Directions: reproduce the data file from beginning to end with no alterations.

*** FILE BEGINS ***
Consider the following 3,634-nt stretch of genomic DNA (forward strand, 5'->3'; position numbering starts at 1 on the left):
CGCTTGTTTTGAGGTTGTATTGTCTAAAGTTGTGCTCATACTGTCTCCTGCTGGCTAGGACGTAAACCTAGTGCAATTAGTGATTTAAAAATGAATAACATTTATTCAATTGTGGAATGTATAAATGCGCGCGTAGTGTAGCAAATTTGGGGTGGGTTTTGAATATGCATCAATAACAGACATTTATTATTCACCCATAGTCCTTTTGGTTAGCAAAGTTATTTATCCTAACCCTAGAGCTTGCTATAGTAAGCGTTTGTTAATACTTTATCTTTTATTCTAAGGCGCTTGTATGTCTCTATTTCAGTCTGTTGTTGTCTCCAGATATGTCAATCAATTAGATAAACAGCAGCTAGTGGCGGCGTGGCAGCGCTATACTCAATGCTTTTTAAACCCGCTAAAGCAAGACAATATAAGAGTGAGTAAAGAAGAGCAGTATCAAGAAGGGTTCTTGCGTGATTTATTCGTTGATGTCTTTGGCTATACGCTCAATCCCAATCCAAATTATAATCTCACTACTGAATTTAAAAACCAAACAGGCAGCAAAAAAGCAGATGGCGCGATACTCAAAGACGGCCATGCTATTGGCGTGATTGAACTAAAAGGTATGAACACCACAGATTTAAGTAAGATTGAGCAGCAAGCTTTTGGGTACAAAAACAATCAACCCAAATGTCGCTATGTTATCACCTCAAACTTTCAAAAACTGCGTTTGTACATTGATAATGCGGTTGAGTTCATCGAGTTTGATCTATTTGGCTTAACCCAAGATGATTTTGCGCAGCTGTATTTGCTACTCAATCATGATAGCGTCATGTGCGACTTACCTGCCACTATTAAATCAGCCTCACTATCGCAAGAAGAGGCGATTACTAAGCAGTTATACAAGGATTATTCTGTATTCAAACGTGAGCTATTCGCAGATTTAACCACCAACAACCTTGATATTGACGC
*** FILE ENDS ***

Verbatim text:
Consider the following 3,634-nt stretch of genomic DNA (forward strand, 5'->3'; position numbering starts at 1 on the left):
CGCTTGTTTTGAGGTTGTATTGTCTAAAGTTGTGCTCATACTGTCTCCTGCTGGCTAGGACGTAAACCTAGTGCAATTAGTGATTTAAAAATGAATAACATTTATTCAATTGTGGAATGTATAAATGCGCGCGTAGTGTAGCAAATTTGGGGTGGGTTTTGAATATGCATCAATAACAGACATTTATTATTCACCCATAGTCCTTTTGGTTAGCAAAGTTATTTATCCTAACCCTAGAGCTTGCTATAGTAAGCGTTTGTTAATACTTTATCTTTTATTCTAAGGCGCTTGTATGTCTCTATTTCAGTCTGTTGTTGTCTCCAGATATGTCAATCAATTAGATAAACAGCAGCTAGTGGCGGCGTGGCAGCGCTATACTCAATGCTTTTTAAACCCGCTAAAGCAAGACAATATAAGAGTGAGTAAAGAAGAGCAGTATCAAGAAGGGTTCTTGCGTGATTTATTCGTTGATGTCTTTGGCTATACGCTCAATCCCAATCCAAATTATAATCTCACTACTGAATTTAAAAACCAAACAGGCAGCAAAAAAGCAGATGGCGCGATACTCAAAGACGGCCATGCTATTGGCGTGATTGAACTAAAAGGTATGAACACCACAGATTTAAGTAAGATTGAGCAGCAAGCTTTTGGGTACAAAAACAATCAACCCAAATGTCGCTATGTTATCACCTCAAACTTTCAAAAACTGCGTTTGTACATTGATAATGCGGTTGAGTTCATCGAGTTTGATCTATTTGGCTTAACCCAAGATGATTTTGCGCAGCTGTATTTGCTACTCAATCATGATAGCGTCATGTGCGACTTACCTGCCACTATTAAATCAGCCTCACTATCGCAAGAAGAGGCGATTACTAAGCAGTTATACAAGGATTATTCTGTATTCAAACGTGAGCTATTCGCAGATTTAACCACCAACAACCTTGATATTGACGC